Aug 3, 2020

EU Leaders Falling Short on Research Ambitions, says ERC Head

The interim president of the ERC has said that 'national EU leaders did not at all deliver in terms of the previously expressed ambition for research and innovation'.

Cormac WatsonEditor

The head of the European Research Council (ERC) has described planned cuts to research and innovation budgets as a “major step backwards” compared to the funding ambitions of the European Parliament and European Commission.

In an interview with New Europe, Interim President of the ERC Jean-Pierre Bourguignon said that “national EU leaders did not at all deliver in terms of the previously expressed ambition for research and innovation”.

The planned cuts have come as a result of compromises made by EU leaders in the process of hammering out a new long-term budget proposal and financial package designed to save the European economy from the impact of the coronavirus pandemic.


Bourguignon said that the new budget would “mean that the core research and innovation budget of the EU does not live up to the political ambitions set”.

“That’s not only dramatic and detrimental – it is also very surprising these days when the world is in the middle of a pandemic – a crisis that has made it crystal-clear that science is more crucial than ever, also to be prepared for future challenges.”

The ERC has been firmly opposed to the new budget since its announcement in mid-July.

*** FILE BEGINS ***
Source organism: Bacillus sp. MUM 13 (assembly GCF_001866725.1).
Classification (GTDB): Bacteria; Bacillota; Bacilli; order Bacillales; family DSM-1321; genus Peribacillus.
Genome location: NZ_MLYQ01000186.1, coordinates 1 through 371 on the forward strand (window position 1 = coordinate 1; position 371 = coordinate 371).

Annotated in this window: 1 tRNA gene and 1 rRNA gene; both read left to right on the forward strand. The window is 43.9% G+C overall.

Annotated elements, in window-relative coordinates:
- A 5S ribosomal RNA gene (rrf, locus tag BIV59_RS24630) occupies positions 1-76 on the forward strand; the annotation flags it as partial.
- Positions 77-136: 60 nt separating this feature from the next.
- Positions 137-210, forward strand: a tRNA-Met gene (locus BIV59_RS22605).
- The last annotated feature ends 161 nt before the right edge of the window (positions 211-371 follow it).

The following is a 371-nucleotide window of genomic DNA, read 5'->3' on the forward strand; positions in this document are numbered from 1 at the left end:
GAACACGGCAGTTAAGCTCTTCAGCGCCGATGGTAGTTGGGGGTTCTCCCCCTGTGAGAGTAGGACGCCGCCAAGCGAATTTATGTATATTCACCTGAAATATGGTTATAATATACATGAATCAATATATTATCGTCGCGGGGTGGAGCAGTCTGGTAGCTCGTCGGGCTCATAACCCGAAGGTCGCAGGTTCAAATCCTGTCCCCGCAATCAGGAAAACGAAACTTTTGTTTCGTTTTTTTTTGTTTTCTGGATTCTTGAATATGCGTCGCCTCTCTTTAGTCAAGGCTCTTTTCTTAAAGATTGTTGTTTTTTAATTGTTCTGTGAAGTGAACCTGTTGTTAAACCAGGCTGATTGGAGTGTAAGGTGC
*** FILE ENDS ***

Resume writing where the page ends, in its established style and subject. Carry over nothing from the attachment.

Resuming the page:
In 2017, €120 billion was earmarked for research and innovation as part of Horizon Europe, a seven-year EU scientific research initiative. However, that has shrunk to €86 billion in the latest budget.

In a statement last month, the ERC Scientific Council said that “if agreed, this figure would mean that, in real terms, there would be no increase to the core research and innovation budget of the EU for the first time ever”.

“We cannot imagine that Europe’s leaders can agree to this, while at the same time relying on the dedication and skills of Europe’s researchers to fight the ongoing global pandemic, and be ready to address unexpected future challenges”, they added.

The ERC – which came into existence in 2007 – has supported over 10,000 researchers in Europe, 7,000 of them below 40 years of age. ERC-funded researchers have won seven Nobel Prizes in that time.

Innovation and research have been pillars of Minister for Higher Education Simon Harris’s vision for the future of the Irish third-level sector.

In June, Harris said: “I know only too well in light of the covid pandemic the huge pressures that there are to get people back to work, to help people upskill, to help people keep a job or gain a new job.”

“Research, innovation, science – these are the things that can help drive investment to our country and also can help businesses right across our country.”

The ERC handed out only four grants to Irish researchers this year. Trinity professor Dan Bradley won a grant worth €2.5 million for his work in the field of ancient epigenetics.

Bradley, a professor of population genetics, received the grant to support AncestralWeave, an investigation into the ancient genomes of cattle, sheep and goats to better understand when and where periods of ancient human innovation shaped breeding patterns.

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